The attack of Russia on Ukraine is not only a military attack, it is first and foremost an information attack that was started by the Soviet Union before and continued by Russia as the heir to the Soviet empire.

When Bulgakov was a lieutenant in the Red Army, he carried a picture of Lenin in his wallet. “Now I hate Lenin. I hate communism,” he said.

Bulgakov retired from the military in 2007, but supports the Ukrainian war effort by driving supplies to troops on the front lines.

“We’re in a war with Russia because they’re stuck in a Soviet mindset and we aren’t,” Bulgakov said. “We will never again be like brothers with Russia.”

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MH17 investigation: Russia has it coming

Malaysia, Netherlands, Australia, Belgium and Ukraine are eyeing the possibility of creating an independent international tribunal to investigate the downing of MH17 in July, 2014.

The proposal to create a tribunal surfaced when Russia vetoed July 30 similar Security Council resolution, Reuther’s reports, citing Netherlands’ FM representative.

“One of the variants is an international tribunal supported by the 5 countries,” the Dutch representative said.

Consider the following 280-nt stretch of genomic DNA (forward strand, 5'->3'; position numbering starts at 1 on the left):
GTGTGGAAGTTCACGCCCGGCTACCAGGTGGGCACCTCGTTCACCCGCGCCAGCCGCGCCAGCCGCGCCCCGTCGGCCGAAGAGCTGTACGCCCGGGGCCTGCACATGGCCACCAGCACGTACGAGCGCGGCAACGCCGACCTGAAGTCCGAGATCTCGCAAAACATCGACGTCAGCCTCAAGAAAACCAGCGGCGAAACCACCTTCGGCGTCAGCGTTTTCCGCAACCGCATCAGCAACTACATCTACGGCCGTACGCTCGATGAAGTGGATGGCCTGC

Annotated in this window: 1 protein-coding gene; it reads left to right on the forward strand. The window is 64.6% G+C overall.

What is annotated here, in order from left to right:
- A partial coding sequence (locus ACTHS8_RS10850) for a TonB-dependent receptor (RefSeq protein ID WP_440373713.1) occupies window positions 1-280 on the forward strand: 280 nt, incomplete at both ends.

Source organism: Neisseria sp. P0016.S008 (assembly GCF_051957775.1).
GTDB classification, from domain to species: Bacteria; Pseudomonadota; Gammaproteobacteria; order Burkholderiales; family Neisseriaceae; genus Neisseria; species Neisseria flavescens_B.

Following the SC abortive vote, the Dutch FM Bert Kunders said the 5 countries will continue to look for mechanisms to bring to account those guilty of the MH17 catastrophe

There are satellite photos of MH17 downing, ex-SBU general says

Ex-head of SBU investigation department Gen. Vasyl Vovk says there exist the satellite imagery of how the Russian missile downed the MH17 passenger plane over Donbas.

Vovk released the information he had while in office to Russia-based Navaya gazeta Oct. 12, Ukrayinska pravda reports.

“There were no Russian satellites over the area at the time of the downing. Whose satellites were there? The imagery was made by one of the big powers,” he hinted.

“I stress that the imagery relates to the place and to the plane. Why they haven’t been published so far is anyone’s guess. The international investigators have not been given the photos, too,” the general said.

The imagery could prove a decisive evidence of the crime, he said.